Russian upper house denies speaker`s alleged remarks
The Armenia-Azerbaijan conflict over Nagorno Karabakh could be resolved only through peace talks, and the negotiating parties must be guided by international law and UN Security Council resolutions, the upper house of Russia`s parliament said last week.
The Federation Council`s statement came after Armenian media circulated reports referring to speaker Valentina Matviyenko`s alleged controversial remarks on the long-standing dispute made during her official visit to Yerevan.
The reports said that Matviyenko, during a dinner reception in the Armenian capital last Wednesday, allegedly said that everyone in the world is well aware that Azerbaijan will never regain Karabakh -- an Armenia-occupied region where ethnic Armenians are running a self-proclaimed republic -- but there are no politicians in Baku who can admit this.
``Resolution of the conflict must take into account the interests of Armenia and Azerbaijan,`` the Federation Council`s statement said. ``It must be based on the observance of well-known principles - non-use of force, respect for territorial integrity, equality and respect for people`s right to self-determination. Therefore, we believe it is important for the parties to consistently bring their positions together, while overcoming the accumulated lack of trust.``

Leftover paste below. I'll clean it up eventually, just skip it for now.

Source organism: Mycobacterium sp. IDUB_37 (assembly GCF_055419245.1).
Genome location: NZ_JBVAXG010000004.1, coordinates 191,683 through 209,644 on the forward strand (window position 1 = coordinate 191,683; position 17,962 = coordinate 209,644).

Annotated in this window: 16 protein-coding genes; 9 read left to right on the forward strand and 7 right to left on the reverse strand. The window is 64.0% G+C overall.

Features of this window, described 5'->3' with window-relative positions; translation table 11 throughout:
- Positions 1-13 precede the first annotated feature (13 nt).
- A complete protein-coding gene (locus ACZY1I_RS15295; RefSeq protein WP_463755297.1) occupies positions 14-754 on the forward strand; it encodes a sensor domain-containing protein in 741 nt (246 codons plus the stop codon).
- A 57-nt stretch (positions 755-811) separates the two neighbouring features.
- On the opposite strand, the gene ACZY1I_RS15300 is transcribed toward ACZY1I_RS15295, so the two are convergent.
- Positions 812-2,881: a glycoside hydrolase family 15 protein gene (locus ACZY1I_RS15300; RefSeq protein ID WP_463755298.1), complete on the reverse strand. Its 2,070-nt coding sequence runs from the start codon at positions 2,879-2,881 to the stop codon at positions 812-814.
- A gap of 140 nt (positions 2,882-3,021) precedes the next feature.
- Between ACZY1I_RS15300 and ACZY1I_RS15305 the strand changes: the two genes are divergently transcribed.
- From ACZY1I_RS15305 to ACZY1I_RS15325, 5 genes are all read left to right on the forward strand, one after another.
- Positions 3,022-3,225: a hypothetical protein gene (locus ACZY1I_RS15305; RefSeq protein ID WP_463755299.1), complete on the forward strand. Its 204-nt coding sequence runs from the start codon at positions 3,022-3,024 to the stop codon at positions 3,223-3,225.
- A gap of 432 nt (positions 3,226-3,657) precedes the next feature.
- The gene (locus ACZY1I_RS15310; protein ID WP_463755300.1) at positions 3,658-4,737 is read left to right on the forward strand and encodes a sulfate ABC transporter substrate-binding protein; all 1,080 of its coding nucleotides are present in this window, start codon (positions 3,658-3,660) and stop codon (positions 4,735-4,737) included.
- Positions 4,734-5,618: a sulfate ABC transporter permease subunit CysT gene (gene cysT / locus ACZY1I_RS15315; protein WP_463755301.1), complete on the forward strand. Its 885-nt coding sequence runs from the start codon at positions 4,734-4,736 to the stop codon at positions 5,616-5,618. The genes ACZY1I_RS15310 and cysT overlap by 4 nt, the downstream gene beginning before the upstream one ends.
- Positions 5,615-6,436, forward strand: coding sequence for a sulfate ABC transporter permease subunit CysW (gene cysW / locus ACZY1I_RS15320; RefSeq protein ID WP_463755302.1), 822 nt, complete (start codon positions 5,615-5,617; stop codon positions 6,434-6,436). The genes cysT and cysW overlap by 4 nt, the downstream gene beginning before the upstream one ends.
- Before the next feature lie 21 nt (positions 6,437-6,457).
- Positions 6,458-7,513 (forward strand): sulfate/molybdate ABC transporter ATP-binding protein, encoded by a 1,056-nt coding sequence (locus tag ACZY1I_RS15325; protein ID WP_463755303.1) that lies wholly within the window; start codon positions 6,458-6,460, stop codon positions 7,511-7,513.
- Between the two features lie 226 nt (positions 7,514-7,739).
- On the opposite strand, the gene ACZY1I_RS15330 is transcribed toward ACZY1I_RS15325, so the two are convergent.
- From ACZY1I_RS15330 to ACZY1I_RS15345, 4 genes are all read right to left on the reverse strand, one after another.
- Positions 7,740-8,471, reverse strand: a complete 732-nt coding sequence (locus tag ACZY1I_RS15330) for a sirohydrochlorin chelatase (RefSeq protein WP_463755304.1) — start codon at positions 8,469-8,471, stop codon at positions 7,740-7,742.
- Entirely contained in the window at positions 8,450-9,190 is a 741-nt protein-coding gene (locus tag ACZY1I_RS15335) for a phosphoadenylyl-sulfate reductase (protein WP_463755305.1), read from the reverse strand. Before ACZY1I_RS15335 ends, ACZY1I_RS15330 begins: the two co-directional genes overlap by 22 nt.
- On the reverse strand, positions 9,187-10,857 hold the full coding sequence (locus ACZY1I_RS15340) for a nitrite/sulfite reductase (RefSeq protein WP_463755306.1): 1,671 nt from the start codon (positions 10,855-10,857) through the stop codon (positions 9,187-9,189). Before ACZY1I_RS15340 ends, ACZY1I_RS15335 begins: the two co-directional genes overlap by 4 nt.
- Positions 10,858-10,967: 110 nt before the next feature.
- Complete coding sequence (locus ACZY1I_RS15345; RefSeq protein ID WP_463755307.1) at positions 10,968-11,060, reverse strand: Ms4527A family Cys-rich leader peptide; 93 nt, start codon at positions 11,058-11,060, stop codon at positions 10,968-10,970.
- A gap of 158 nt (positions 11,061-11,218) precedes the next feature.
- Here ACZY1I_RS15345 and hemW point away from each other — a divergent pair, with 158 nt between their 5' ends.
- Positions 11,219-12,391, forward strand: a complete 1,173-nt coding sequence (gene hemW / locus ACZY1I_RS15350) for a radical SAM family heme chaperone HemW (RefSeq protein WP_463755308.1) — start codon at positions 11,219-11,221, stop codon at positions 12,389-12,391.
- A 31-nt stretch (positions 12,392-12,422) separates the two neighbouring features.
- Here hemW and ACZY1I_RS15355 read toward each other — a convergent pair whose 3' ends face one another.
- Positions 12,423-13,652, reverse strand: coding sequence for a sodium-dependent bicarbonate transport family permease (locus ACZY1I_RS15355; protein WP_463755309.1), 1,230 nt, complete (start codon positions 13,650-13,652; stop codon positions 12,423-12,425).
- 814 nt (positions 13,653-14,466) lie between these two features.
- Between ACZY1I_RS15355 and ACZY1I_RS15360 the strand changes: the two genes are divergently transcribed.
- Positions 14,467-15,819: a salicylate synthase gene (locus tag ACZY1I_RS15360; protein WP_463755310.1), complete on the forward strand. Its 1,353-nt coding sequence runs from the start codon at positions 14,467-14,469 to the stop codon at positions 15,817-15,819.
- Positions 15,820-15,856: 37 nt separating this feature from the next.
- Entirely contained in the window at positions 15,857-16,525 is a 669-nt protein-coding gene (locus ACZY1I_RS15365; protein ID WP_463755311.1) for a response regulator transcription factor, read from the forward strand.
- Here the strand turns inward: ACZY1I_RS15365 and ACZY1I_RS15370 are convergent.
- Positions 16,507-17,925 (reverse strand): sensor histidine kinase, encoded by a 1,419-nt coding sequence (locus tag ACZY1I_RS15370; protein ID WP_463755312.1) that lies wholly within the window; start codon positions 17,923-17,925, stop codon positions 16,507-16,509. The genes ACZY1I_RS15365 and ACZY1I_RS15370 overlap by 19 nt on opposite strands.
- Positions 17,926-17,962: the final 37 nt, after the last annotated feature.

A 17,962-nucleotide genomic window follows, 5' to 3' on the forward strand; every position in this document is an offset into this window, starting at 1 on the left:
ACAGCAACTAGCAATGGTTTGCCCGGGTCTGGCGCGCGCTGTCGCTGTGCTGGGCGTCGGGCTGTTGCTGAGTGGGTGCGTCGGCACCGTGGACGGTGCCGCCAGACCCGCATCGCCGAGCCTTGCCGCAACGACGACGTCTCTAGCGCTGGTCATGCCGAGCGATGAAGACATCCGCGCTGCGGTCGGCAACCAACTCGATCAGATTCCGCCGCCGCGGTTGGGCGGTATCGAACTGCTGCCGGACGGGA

The OSCE Minsk Group`s active mediation efforts, as well as the trilateral format of talks between the leaders of Azerbaijan, Armenia and Russia, are aimed to promote these efforts, the statement said.
``One should understand that although the mediation efforts are an important element in the advancement toward a settlement, they are merely means for establishing dialogue,`` the Council said. It added that the responsibility for concluding a peace agreement rests with Armenia and Azerbaijan, which was highlighted in a joint statement of the Russian, French and US leaders, adopted at the G-20 summit in June this year in Los Cabos, Mexico.
The Karabakh conflict emerged in 1988 when Armenia leveled territorial claims against Azerbaijan. The two countries fought a lengthy war that displaced about one million Azerbaijanis. Since the fragile ceasefire accord signed in 1994, Armenian armed forces have occupied over 20 percent of Azerbaijan`s internationally recognized territory, in defiance of international law. Peace talks, brokered by the United States, Russia and France through the OSCE Minsk Group, have been largely fruitless so far.